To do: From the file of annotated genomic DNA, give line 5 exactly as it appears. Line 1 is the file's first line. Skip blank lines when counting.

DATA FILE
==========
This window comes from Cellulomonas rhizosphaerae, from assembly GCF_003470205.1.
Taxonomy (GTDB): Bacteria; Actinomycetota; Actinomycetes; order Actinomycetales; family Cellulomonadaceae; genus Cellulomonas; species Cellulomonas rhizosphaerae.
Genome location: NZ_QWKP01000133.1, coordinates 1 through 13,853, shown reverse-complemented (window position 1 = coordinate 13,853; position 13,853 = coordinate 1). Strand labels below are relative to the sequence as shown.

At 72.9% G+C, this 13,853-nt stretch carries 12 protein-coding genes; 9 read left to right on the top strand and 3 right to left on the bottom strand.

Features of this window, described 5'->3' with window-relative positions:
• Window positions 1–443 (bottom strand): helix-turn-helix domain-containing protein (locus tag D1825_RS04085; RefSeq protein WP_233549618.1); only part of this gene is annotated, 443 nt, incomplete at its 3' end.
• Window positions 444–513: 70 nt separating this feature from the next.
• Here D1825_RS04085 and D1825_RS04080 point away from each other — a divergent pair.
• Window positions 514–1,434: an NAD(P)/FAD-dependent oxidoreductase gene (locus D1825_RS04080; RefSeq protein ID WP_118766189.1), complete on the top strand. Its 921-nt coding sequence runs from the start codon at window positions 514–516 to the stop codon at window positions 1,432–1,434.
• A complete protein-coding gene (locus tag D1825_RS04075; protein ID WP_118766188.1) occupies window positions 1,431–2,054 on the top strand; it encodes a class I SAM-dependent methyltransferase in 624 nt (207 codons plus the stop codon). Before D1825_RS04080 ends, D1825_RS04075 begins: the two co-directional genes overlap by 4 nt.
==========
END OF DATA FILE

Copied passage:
Features of this window, described 5'->3' with window-relative positions: